Former Councilman Carlton Soules and then-mayoral candidate Manuel Medina filed a complaint in February, claiming the City’s compliance officer tosses most complaints without the ERB getting to see them.
“This is our way to reinforce that complaints should come directly to us,” Garcia said.
Another potential revision would have verbiage in the ethics code to ensure that the board chair sees all initial ethics complaints.
Yet another proposed code change would require the board to consider a City official’s requested waiver in the instance of an alleged ethics code violation.
The Council in January 2016 no-faulted then-Mayor Taylor’s ethics code lapse on a technicality. Garcia said the board should be part of the process in determining whether such a waiver should be granted. The revision would help improve the board’s independence and increase transparency on the part of City government, she said.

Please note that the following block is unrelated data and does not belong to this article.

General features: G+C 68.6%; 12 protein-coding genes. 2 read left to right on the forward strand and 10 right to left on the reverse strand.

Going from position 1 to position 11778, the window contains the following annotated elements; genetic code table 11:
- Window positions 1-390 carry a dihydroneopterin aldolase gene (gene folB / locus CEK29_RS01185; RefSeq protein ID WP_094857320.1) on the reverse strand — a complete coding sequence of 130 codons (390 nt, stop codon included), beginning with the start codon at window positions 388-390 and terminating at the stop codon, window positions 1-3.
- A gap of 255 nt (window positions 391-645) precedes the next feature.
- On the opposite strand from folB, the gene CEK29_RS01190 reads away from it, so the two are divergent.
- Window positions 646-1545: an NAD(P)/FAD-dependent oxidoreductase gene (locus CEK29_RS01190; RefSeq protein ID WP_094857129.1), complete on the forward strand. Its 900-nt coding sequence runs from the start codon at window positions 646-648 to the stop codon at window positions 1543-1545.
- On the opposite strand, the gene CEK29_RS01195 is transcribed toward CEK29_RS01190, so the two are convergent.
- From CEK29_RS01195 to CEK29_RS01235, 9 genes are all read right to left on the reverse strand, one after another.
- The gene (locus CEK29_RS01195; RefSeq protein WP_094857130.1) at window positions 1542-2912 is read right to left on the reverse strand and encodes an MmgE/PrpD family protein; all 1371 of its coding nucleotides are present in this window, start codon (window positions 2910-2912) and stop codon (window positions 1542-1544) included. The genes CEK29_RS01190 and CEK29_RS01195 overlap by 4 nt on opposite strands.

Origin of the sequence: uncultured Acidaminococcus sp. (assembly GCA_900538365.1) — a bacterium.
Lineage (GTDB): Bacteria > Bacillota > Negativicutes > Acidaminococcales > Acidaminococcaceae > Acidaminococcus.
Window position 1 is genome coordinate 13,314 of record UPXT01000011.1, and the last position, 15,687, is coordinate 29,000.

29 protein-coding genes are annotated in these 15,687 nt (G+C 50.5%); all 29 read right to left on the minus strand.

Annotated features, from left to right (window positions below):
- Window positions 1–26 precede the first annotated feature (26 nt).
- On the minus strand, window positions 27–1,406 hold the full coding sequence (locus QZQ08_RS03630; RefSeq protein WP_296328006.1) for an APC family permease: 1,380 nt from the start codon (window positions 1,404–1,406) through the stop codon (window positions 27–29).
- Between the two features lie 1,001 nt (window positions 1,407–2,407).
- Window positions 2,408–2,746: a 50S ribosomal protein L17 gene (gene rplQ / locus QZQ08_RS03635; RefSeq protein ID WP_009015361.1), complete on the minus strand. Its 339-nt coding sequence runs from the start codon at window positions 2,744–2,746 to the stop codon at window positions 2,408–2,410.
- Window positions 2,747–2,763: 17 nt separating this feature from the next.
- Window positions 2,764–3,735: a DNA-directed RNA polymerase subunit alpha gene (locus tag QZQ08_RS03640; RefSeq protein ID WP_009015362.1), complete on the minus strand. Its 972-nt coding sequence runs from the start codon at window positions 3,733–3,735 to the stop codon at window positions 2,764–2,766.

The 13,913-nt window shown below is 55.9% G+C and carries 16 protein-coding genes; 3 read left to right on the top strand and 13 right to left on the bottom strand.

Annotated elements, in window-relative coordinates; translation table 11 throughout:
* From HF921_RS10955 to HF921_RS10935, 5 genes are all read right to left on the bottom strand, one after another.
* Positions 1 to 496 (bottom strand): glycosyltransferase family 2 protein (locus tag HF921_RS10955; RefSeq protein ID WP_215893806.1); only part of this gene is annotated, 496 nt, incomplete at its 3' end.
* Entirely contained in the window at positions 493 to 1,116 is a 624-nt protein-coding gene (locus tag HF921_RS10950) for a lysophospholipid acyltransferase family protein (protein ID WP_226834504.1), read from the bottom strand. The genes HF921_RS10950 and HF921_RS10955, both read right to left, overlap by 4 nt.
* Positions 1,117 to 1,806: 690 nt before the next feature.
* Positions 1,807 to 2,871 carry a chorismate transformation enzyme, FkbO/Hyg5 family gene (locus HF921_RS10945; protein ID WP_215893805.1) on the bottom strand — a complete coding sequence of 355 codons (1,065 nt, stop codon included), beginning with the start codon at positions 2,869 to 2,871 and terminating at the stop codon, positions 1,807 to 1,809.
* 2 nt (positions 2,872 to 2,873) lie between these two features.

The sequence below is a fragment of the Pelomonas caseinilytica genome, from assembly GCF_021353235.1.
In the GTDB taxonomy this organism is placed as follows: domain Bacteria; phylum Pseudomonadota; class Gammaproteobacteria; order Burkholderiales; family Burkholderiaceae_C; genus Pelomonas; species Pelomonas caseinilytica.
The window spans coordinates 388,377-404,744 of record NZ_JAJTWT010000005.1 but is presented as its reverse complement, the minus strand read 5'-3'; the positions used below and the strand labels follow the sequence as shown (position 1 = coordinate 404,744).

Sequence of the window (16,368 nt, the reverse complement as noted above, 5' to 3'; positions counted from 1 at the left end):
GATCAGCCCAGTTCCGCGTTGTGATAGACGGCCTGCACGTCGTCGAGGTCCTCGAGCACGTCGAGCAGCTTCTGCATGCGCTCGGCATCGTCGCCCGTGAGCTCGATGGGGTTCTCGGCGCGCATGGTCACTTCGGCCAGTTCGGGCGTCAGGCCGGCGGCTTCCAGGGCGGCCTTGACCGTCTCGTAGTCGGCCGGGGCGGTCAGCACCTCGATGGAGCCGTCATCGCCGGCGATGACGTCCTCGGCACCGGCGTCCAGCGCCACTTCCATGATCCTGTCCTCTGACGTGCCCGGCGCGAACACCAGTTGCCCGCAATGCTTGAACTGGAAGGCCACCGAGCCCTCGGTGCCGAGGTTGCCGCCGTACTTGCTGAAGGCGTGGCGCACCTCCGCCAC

“We’re trying to inject ourselves back in so we can truly see the independence of the Ethics Review Board,” she said.
Board members liked what they saw in these and other potential ethics code revisions.
“I think we have something that strengthens us for a long time,” Vice Chair Paula McGee said.
Additionally, the board is formally answering ethics-related Council Consideration Requests (CCRs) made in 2016. Garcia said the ERB considering ethics waivers would be a response to a CCR filed by Councilman Rey Saldaña (D4) and then-Councilman Ron Nirenberg.